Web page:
Reproduced with permission from Daily Tax Report, 108 DTR G-1 (June 5, 2014).
Copyright 2014 by The Bureau of National Affairs, Inc. (800-372-1033) http://www.bna.com
Donor-advised fund representatives are hoping to dial back a proposed five-year spend down requirement that would be imposed on funds as part of House Ways and Means Committee Chairman Dave Camp’s (R-MI) draft Tax Reform Act of 2014.
Under the Camp discussion draft, donor-advised funds (DAF) would be subject to a 20 percent excise tax on DAF contributions that aren’t disbursed to charities within five years. The tax would apply in every year the donor-advised fund fails to make the distribution
Killing a payout requirement entirely may be difficult to accomplish, Sandra Swirski, executive director for the Alliance for Charitable Reform, told Bloomberg BNA June 3.
House Ways and Means Chairman Dave Camp (R-MI) held a markup (which is a formal amendment process) on May 29 on another group of tax extenders – annually expiring tax incentives – and related bills that the Chairman hopes to make permanent. The Committee considered three charity-related bills: a permanent extension of the IRA charitable rollover (introduced by Rep. Aaron Schock (R-IL) and Rep. Earl Blumenauer (D-OR); a permanent extension of the deduction for qualified conservation easements; and a permanent extension of the enhanced deduction for food donations.
The Committee also considered two other bills, both of which have long been ACR priorities.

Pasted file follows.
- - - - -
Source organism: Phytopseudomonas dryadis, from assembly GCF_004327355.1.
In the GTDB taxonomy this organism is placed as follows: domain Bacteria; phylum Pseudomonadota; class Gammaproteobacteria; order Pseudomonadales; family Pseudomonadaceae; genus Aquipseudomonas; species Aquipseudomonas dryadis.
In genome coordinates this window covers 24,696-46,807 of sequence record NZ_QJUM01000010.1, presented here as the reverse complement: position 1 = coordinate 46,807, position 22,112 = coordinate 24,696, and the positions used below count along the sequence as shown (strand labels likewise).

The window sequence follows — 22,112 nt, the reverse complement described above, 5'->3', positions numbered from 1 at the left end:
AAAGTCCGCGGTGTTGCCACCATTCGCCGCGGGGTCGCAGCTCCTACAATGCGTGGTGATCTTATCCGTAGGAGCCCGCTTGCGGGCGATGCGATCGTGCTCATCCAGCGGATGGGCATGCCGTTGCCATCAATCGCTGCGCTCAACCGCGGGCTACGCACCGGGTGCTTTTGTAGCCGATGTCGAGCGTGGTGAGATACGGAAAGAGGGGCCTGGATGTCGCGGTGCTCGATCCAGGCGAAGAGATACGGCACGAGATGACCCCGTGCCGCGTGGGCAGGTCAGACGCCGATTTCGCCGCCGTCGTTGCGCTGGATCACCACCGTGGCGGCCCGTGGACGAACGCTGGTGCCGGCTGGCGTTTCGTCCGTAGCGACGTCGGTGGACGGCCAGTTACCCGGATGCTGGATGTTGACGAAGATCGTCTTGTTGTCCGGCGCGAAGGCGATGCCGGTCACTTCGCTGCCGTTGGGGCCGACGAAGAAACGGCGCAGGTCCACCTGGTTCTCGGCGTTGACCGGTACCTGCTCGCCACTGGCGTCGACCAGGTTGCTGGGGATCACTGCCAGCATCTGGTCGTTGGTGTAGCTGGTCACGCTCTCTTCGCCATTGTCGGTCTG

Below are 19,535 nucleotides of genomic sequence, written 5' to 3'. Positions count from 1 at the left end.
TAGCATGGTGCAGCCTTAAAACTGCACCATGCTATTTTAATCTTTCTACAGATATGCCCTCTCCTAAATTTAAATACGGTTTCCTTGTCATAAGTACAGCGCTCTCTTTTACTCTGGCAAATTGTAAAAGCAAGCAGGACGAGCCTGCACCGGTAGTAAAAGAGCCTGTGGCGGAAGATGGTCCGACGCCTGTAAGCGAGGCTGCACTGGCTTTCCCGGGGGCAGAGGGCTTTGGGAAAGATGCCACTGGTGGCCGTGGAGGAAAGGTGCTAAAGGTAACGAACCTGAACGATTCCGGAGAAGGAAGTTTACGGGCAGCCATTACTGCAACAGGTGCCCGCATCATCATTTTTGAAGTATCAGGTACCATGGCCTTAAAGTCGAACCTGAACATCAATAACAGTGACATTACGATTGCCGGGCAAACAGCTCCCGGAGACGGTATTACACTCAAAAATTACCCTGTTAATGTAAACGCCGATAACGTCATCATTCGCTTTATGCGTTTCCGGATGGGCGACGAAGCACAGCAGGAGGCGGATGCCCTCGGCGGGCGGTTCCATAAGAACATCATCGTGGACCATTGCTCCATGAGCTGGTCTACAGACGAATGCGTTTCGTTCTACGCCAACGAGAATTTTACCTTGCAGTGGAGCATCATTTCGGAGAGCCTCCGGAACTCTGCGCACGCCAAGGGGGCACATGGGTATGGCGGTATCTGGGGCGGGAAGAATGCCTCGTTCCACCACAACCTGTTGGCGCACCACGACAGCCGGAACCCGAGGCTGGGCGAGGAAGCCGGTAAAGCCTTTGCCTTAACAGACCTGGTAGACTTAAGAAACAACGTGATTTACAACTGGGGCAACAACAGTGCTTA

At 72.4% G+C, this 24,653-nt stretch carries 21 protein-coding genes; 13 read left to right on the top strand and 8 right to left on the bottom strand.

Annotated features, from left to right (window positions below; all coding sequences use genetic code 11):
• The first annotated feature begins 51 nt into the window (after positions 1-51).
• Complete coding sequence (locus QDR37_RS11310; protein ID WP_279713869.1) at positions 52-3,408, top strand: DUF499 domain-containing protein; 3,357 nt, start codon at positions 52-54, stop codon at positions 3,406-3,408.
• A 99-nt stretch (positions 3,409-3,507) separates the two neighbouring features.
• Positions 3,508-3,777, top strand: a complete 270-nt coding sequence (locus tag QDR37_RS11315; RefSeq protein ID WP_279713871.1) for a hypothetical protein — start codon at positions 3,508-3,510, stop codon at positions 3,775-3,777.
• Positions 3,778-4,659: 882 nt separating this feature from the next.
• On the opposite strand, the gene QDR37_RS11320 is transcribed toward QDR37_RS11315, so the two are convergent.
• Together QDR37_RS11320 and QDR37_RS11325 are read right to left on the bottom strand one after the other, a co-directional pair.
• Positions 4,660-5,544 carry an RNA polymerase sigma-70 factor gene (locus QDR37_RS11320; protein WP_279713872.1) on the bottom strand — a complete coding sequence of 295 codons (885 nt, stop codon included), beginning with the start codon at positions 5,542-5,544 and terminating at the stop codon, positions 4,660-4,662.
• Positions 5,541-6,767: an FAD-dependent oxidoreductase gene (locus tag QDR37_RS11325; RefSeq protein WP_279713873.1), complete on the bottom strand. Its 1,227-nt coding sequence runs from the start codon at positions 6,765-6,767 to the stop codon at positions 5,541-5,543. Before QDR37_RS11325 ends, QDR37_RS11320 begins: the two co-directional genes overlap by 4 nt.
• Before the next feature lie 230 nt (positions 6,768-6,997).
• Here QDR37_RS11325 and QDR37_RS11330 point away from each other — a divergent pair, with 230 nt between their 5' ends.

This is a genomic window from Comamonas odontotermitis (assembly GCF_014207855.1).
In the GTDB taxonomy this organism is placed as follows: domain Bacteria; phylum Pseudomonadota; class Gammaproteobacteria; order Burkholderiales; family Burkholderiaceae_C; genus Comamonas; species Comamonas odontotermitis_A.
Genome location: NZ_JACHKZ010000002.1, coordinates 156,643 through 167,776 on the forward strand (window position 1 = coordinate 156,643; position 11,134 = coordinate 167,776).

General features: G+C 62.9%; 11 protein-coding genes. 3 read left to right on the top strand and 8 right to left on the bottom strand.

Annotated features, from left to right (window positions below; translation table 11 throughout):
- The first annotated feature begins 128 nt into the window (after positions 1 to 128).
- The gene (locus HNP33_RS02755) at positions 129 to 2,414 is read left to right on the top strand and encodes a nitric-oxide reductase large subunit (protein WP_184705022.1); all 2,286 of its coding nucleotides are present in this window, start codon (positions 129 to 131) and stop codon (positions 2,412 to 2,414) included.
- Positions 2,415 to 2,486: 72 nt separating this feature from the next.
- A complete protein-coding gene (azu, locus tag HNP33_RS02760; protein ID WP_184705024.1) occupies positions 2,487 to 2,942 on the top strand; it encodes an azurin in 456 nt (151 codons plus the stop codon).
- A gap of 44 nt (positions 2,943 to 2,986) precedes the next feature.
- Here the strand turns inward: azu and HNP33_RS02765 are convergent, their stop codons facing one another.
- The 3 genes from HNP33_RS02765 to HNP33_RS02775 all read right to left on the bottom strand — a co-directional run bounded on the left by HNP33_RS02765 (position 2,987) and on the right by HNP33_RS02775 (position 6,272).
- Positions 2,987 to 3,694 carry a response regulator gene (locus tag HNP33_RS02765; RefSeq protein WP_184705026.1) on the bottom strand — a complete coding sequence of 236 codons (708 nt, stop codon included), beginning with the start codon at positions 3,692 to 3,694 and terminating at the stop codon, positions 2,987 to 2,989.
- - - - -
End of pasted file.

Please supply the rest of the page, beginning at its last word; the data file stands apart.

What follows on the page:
The rising popularity of donor-advised funds (DAFs) has caught the attention of the nonprofit community and congressional leaders. Despite their popularity, however, DAFs are still widely misunderstood, particularly by those outside of the charitable sector and by policymakers. For these and other reasons, the Alliance for Charitable Reform conducted its most recent webinar on May 28 entitled The Increased Popularity – and Scrutiny – of Donor-Advised Funds.
In late February 2014, Representative Dave Camp (R-MI) put forth what’s been described as the most serious tax reform proposal (the Camp proposal) since the historic Tax Reform Act of 1986 (the 1986 Act). The Camp proposal represents the result of many months of study and hearings with representatives of many of the United States’ economic sectors and includes provisions drawn from both Democratic and Republican suggestions for tax reform and simplification.
While few observers believe that this proposal will become law in its current form, many think that it may, in fact, serve as a blueprint for future tax reform discussions.
Let’s explore ways in which this proposed legislation would impact charitable tax incentives, as we begin to contemplate its impact on income and estate tax planning.
Internal Revenue Service Commissioner John Koskinen said in an interview this week with USA Today’s Susan Page that the IRS will likely rewrite the rule it proposed defining political activity of nonprofit organizations.
Last week, Senate Finance Committee Chairman Ron Wyden (D-OR) publicly voiced concern over a proposal of a “giving floor” on the charitable deduction at the annual meeting of the National Council of Nonprofits. He also reiterated his stance that the charitable deduction is a “lifeline, not a loophole.” From the National Council of Nonprofits: